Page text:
Carotid Artery Stenting

Lenoir-Caldwell Memorial Hospital is one of only a few hospitals in North Carolina that is approved for reimbursement as a Carotid Artery Stenting Facility.

Carotid artery stenting is an important treatment option for atherosclerotic carotid artery disease, one of the main causes of stroke.  During carotid artery stenting, an endovascular surgeon uses a stent (a very small tube of latticed metal) to open partially blocked carotid arteries.  Because of surgical advancements, the procedure can be done from within the blood vessels using a guide catheter and local anesthesia. Prior to the development of endovascular surgical techniques, surgery for atherosclerotic carotid artery disease required general anesthesia and an incision in the patient's neck.

"Carotid artery stenting is possible because of a number of surgical advancements including catheterization and x-ray visualization,"said Dr. Peter Purcell, the endovascular surgeon at The Caldwell Vascular Center.  "Because we are able to open the partially blocked arteries from within the blood vessels themselves, the typical hospital stay has been reduced to 24 hours and many patients can resume regular activities within 72 hours."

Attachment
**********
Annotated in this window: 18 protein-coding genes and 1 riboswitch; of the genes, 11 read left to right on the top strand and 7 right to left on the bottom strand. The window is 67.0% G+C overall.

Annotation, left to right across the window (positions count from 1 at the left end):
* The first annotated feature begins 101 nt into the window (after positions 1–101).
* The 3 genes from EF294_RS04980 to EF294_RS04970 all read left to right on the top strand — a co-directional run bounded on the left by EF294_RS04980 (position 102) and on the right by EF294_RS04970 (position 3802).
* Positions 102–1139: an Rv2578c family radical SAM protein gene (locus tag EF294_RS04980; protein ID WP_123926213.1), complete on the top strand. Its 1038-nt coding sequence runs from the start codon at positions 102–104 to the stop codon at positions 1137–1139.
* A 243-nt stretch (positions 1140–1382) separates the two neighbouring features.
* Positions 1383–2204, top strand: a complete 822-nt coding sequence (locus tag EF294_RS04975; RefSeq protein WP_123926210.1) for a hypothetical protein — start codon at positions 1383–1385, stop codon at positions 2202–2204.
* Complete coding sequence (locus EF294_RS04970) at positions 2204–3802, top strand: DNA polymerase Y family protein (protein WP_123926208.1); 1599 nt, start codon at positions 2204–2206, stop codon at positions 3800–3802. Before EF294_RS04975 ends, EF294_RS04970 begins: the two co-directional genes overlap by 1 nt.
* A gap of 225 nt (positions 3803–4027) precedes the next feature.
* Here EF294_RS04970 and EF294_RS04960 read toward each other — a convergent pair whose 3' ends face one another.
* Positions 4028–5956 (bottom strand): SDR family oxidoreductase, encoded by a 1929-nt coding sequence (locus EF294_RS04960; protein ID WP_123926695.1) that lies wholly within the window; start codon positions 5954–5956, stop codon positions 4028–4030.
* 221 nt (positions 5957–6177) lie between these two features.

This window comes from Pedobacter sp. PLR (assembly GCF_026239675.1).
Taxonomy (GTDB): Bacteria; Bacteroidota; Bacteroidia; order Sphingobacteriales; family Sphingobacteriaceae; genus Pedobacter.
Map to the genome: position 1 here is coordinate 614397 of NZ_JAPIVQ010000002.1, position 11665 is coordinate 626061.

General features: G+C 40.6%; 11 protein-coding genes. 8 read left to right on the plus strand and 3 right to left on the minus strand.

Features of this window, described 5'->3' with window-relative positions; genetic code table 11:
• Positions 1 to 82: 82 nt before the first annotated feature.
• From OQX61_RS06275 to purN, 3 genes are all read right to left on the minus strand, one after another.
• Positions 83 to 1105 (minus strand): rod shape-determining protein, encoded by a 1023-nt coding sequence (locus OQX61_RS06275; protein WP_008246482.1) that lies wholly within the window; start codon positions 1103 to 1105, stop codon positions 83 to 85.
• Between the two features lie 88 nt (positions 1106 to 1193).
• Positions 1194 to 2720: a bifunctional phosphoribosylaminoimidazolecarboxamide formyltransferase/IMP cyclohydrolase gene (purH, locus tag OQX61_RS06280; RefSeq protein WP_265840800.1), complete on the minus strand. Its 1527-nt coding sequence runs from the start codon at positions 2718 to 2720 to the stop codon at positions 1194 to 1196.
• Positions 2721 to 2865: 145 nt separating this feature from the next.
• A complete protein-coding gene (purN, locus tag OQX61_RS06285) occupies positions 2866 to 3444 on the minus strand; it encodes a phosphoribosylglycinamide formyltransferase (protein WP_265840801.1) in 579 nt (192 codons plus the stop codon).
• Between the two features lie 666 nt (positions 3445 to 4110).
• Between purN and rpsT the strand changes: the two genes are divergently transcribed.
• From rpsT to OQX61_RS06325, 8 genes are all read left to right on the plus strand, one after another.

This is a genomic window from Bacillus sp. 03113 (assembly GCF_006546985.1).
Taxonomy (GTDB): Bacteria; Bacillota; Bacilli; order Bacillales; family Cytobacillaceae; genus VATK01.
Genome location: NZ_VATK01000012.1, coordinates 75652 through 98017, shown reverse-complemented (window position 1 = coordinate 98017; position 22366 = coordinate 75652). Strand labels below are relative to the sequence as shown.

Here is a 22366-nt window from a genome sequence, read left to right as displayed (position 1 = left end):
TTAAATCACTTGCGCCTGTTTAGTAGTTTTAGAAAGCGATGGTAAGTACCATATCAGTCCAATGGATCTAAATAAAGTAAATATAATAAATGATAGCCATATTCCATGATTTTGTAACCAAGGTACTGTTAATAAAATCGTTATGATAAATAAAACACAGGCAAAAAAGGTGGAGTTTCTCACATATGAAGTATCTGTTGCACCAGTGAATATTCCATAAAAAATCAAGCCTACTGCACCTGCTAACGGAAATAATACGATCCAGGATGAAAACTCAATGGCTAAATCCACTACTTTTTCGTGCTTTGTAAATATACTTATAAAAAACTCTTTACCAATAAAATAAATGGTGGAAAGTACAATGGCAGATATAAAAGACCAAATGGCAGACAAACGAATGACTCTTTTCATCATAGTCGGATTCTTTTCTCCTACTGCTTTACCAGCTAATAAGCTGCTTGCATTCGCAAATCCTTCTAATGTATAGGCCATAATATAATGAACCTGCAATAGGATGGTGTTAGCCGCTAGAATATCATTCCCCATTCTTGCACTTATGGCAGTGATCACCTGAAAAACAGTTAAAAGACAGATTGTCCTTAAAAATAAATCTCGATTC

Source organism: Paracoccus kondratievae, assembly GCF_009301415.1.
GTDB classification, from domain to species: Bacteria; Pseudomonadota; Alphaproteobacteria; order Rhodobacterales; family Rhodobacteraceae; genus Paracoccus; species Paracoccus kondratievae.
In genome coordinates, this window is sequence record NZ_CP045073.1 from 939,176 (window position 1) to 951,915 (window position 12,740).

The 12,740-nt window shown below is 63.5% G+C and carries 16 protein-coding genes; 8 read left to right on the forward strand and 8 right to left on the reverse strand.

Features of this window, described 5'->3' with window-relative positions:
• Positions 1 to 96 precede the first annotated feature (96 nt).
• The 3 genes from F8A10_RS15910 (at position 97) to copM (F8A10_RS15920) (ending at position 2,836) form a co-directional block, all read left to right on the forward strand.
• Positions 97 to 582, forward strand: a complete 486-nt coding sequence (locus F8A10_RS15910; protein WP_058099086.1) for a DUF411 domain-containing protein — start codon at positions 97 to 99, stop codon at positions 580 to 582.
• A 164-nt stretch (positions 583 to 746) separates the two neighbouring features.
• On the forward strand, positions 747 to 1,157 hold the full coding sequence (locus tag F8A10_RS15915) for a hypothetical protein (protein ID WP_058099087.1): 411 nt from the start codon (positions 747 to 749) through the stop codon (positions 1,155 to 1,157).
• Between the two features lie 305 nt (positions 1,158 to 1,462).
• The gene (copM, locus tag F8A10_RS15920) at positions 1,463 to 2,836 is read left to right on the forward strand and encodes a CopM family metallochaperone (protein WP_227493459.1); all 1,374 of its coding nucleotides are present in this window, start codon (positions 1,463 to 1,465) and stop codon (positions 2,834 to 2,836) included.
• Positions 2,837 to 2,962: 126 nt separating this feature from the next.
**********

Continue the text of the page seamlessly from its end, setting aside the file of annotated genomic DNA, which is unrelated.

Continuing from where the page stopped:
Prior to the CMS approval of Caldwell Memorial Hospital as a Carotid Arterial Stenting Facility, area patients were referred to other hospitals in cities such as Asheville, Charlotte, or Winston-Salem for the procedure.  Now area patients and their physicians have an approved local option for their care in Caldwell Memorial.

Physicians wishing to refer patients to Dr. Purcell at The Caldwell Vascular Center may do so by calling 828-758-5501 or 828-757-5100 for after-hours or emergency referrals.  Referrals receive prompt evaluation with information sent to the referring physicians. The Caldwell Vascular Center is a division of Caldwell Memorial Hospital.

Peter N. Purcell, MD

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